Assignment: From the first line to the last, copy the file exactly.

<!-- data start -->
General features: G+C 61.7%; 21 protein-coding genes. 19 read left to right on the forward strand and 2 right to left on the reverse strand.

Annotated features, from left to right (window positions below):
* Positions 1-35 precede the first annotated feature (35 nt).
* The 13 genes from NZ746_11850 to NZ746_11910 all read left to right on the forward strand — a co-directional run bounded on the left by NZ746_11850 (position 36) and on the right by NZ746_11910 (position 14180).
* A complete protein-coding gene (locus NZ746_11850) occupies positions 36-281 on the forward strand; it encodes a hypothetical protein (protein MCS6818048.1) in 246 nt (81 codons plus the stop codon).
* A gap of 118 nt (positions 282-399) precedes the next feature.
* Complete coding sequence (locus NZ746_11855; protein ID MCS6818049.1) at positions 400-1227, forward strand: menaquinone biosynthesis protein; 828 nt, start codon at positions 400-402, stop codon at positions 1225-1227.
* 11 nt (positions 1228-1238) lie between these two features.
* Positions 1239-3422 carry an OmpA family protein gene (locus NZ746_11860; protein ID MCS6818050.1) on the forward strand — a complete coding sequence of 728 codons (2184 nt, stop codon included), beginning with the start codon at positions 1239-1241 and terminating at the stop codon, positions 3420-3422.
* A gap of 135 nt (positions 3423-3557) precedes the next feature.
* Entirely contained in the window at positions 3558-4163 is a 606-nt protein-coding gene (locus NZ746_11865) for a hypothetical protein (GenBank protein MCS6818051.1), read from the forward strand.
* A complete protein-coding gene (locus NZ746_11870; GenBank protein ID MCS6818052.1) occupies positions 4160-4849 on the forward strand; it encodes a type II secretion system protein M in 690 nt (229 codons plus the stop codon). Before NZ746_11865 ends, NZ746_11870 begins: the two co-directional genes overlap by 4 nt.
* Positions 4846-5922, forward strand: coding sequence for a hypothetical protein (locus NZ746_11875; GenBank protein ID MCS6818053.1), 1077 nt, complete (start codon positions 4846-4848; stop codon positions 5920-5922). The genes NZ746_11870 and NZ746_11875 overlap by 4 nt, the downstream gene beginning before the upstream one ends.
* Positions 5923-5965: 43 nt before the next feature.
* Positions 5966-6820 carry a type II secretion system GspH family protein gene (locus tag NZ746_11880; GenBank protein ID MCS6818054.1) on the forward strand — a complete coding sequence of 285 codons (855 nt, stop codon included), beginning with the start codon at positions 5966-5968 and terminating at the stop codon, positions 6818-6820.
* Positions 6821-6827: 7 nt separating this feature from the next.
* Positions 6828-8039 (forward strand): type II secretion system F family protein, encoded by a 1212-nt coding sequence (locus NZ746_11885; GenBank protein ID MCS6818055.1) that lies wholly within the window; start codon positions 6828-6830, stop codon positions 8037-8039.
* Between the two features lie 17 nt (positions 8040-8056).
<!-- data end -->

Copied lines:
General features: G+C 61.7%; 21 protein-coding genes. 19 read left to right on the forward strand and 2 right to left on the reverse strand.

Annotated features, from left to right (window positions below):
* Positions 1-35 precede the first annotated feature (35 nt).
* The 13 genes from NZ746_11850 to NZ746_11910 all read left to right on the forward strand — a co-directional run bounded on the left by NZ746_11850 (position 36) and on the right by NZ746_11910 (position 14180).
* A complete protein-coding gene (locus NZ746_11850) occupies positions 36-281 on the forward strand; it encodes a hypothetical protein (protein MCS6818048.1) in 246 nt (81 codons plus the stop codon).
* A gap of 118 nt (positions 282-399) precedes the next feature.
* Complete coding sequence (locus NZ746_11855; protein ID MCS6818049.1) at positions 400-1227, forward strand: menaquinone biosynthesis protein; 828 nt, start codon at positions 400-402, stop codon at positions 1225-1227.
* 11 nt (positions 1228-1238) lie between these two features.
* Positions 1239-3422 carry an OmpA family protein gene (locus NZ746_11860; protein ID MCS6818050.1) on the forward strand — a complete coding sequence of 728 codons (2184 nt, stop codon included), beginning with the start codon at positions 1239-1241 and terminating at the stop codon, positions 3420-3422.
* A gap of 135 nt (positions 3423-3557) precedes the next feature.
* Entirely contained in the window at positions 3558-4163 is a 606-nt protein-coding gene (locus NZ746_11865) for a hypothetical protein (GenBank protein MCS6818051.1), read from the forward strand.
* A complete protein-coding gene (locus NZ746_11870; GenBank protein ID MCS6818052.1) occupies positions 4160-4849 on the forward strand; it encodes a type II secretion system protein M in 690 nt (229 codons plus the stop codon). Before NZ746_11865 ends, NZ746_11870 begins: the two co-directional genes overlap by 4 nt.
* Positions 4846-5922, forward strand: coding sequence for a hypothetical protein (locus NZ746_11875; GenBank protein ID MCS6818053.1), 1077 nt, complete (start codon positions 4846-4848; stop codon positions 5920-5922). The genes NZ746_11870 and NZ746_11875 overlap by 4 nt, the downstream gene beginning before the upstream one ends.
* Positions 5923-5965: 43 nt before the next feature.
* Positions 5966-6820 carry a type II secretion system GspH family protein gene (locus tag NZ746_11880; GenBank protein ID MCS6818054.1) on the forward strand — a complete coding sequence of 285 codons (855 nt, stop codon included), beginning with the start codon at positions 5966-5968 and terminating at the stop codon, positions 6818-6820.
* Positions 6821-6827: 7 nt separating this feature from the next.
* Positions 6828-8039 (forward strand): type II secretion system F family protein, encoded by a 1212-nt coding sequence (locus NZ746_11885; GenBank protein ID MCS6818055.1) that lies wholly within the window; start codon positions 6828-6830, stop codon positions 8037-8039.
* Between the two features lie 17 nt (positions 8040-8056).